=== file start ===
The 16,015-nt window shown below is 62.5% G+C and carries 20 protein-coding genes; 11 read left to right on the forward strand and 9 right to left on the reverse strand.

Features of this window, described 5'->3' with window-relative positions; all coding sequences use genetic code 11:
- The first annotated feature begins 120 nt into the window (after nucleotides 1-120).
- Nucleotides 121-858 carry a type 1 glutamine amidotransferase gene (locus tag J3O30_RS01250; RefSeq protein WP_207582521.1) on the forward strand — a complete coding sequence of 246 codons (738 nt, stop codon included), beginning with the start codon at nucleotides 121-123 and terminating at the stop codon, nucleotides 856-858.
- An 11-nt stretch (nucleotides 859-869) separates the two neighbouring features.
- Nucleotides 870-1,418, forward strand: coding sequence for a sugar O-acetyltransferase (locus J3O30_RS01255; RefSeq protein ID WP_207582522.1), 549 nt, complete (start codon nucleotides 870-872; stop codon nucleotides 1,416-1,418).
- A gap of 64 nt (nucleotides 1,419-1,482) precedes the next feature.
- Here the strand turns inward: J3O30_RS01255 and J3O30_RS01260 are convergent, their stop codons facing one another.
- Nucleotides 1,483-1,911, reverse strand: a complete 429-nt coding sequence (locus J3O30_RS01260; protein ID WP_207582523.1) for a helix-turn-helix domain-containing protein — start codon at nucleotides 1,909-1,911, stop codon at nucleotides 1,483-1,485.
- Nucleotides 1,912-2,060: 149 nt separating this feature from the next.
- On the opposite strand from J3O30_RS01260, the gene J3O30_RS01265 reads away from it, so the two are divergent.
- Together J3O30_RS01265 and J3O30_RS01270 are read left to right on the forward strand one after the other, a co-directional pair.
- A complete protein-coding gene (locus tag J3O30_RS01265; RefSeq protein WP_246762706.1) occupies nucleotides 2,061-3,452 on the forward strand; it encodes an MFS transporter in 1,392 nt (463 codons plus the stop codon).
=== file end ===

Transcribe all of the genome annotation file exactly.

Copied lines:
The 16,015-nt window shown below is 62.5% G+C and carries 20 protein-coding genes; 11 read left to right on the forward strand and 9 right to left on the reverse strand.

Features of this window, described 5'->3' with window-relative positions; all coding sequences use genetic code 11:
- The first annotated feature begins 120 nt into the window (after nucleotides 1-120).
- Nucleotides 121-858 carry a type 1 glutamine amidotransferase gene (locus tag J3O30_RS01250; RefSeq protein WP_207582521.1) on the forward strand — a complete coding sequence of 246 codons (738 nt, stop codon included), beginning with the start codon at nucleotides 121-123 and terminating at the stop codon, nucleotides 856-858.
- An 11-nt stretch (nucleotides 859-869) separates the two neighbouring features.
- Nucleotides 870-1,418, forward strand: coding sequence for a sugar O-acetyltransferase (locus J3O30_RS01255; RefSeq protein ID WP_207582522.1), 549 nt, complete (start codon nucleotides 870-872; stop codon nucleotides 1,416-1,418).
- A gap of 64 nt (nucleotides 1,419-1,482) precedes the next feature.
- Here the strand turns inward: J3O30_RS01255 and J3O30_RS01260 are convergent, their stop codons facing one another.
- Nucleotides 1,483-1,911, reverse strand: a complete 429-nt coding sequence (locus J3O30_RS01260; protein ID WP_207582523.1) for a helix-turn-helix domain-containing protein — start codon at nucleotides 1,909-1,911, stop codon at nucleotides 1,483-1,485.
- Nucleotides 1,912-2,060: 149 nt separating this feature from the next.
- On the opposite strand from J3O30_RS01260, the gene J3O30_RS01265 reads away from it, so the two are divergent.
- Together J3O30_RS01265 and J3O30_RS01270 are read left to right on the forward strand one after the other, a co-directional pair.
- A complete protein-coding gene (locus tag J3O30_RS01265; RefSeq protein WP_246762706.1) occupies nucleotides 2,061-3,452 on the forward strand; it encodes an MFS transporter in 1,392 nt (463 codons plus the stop codon).